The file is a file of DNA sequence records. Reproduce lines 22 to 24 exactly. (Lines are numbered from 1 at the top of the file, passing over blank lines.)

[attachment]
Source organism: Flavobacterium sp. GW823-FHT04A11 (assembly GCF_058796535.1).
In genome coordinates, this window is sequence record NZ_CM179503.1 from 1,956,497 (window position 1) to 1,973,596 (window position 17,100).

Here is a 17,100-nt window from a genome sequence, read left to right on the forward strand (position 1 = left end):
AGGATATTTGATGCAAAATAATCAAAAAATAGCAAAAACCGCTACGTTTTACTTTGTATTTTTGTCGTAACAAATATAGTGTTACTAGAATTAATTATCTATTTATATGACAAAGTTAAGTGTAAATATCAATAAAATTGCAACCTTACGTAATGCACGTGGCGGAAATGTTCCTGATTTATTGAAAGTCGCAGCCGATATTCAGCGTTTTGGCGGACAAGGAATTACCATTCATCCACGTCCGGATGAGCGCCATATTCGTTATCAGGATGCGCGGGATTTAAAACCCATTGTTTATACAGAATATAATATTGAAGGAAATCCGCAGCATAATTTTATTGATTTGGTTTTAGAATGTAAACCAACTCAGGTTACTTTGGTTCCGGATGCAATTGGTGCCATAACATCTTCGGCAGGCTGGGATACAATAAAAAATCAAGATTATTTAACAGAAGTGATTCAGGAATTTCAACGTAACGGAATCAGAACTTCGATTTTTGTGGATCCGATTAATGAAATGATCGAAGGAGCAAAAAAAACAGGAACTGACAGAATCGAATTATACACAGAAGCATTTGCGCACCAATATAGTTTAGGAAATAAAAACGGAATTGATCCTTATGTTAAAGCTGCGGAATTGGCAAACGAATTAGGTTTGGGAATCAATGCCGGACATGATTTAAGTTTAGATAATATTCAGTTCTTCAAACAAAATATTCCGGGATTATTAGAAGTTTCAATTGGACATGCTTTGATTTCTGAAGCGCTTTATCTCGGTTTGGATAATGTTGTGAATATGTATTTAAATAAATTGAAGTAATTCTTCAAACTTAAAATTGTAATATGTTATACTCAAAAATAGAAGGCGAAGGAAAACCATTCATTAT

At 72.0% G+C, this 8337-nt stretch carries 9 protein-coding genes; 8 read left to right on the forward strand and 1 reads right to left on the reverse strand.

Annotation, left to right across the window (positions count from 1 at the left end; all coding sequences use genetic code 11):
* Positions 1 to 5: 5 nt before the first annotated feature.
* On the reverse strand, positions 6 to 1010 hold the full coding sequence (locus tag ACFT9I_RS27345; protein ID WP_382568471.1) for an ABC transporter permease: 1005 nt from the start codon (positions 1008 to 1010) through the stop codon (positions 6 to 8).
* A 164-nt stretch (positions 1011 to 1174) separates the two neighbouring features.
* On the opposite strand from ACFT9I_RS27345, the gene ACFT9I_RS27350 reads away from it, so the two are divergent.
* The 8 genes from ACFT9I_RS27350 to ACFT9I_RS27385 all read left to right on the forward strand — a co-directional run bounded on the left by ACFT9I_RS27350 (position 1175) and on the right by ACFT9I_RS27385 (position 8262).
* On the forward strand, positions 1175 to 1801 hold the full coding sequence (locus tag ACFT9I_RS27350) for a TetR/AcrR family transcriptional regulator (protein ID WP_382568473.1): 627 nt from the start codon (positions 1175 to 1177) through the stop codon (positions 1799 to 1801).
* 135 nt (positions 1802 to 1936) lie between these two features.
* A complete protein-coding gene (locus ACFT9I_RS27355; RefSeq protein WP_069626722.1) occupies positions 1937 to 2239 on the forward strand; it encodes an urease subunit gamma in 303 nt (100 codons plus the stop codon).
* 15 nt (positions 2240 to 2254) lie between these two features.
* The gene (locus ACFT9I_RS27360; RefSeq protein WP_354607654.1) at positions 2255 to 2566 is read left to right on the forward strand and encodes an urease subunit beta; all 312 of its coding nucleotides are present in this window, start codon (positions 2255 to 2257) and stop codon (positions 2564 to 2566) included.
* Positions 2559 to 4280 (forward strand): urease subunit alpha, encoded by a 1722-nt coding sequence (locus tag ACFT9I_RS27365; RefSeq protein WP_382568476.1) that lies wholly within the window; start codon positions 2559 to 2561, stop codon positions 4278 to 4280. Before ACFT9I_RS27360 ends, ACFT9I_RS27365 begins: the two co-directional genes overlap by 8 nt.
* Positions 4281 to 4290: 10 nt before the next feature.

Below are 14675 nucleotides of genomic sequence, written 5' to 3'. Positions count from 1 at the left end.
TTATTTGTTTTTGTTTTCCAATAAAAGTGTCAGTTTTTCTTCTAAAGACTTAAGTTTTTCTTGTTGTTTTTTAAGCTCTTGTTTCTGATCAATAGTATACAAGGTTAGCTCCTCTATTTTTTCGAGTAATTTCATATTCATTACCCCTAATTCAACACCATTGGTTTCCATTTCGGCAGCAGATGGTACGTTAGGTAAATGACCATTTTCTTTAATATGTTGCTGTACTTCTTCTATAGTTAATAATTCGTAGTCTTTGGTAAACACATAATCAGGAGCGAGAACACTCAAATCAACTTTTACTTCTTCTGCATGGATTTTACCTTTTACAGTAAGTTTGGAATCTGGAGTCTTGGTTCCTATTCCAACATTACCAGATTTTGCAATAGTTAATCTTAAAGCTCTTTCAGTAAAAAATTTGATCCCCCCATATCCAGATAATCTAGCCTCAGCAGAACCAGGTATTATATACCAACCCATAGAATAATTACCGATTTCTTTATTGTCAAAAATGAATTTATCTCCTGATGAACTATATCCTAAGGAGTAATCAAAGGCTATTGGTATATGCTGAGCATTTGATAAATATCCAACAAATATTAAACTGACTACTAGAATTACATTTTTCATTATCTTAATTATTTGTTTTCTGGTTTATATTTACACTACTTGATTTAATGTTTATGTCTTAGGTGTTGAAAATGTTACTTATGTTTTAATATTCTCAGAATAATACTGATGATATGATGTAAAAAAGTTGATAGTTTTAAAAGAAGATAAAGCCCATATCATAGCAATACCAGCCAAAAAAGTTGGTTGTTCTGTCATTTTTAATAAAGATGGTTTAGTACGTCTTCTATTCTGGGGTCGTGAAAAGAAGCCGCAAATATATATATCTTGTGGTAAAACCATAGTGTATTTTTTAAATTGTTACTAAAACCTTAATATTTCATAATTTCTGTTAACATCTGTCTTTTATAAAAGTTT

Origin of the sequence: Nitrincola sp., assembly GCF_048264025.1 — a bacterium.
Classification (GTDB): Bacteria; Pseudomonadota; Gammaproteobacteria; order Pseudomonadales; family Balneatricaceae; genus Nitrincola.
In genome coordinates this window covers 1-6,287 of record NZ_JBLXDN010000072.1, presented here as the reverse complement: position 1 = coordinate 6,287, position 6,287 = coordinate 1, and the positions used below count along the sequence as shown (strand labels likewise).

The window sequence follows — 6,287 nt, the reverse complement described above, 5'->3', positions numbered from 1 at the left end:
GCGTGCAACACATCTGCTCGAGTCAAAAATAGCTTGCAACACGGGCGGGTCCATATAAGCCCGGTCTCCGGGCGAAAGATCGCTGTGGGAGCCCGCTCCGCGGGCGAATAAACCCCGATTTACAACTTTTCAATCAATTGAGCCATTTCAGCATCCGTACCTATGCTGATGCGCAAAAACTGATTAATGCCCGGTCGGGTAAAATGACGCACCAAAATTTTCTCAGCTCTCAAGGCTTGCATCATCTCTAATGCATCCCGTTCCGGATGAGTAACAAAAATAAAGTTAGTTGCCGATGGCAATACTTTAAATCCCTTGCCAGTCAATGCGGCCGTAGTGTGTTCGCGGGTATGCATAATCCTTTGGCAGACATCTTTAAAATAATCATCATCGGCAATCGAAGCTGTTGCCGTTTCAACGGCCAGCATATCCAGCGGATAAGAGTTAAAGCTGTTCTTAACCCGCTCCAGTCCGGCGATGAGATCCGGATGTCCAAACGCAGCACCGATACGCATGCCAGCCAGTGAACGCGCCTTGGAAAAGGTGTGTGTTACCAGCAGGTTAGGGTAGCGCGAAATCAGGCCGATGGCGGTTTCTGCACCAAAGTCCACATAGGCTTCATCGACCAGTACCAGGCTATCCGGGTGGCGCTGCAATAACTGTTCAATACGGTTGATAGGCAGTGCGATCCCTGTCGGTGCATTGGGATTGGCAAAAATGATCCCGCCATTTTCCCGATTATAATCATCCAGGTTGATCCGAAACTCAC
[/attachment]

Classification (GTDB): Bacteria; Pseudomonadota; Gammaproteobacteria; order Pseudomonadales; family Balneatricaceae; genus Nitrincola.
In genome coordinates this window covers 1-6,287 of record NZ_JBLXDN010000072.1, presented here as the reverse complement: position 1 = coordinate 6,287, position 6,287 = coordinate 1, and the positions used below count along the sequence as shown (strand labels likewise).

The window sequence follows — 6,287 nt, the reverse complement described above, 5'->3', positions numbered from 1 at the left end: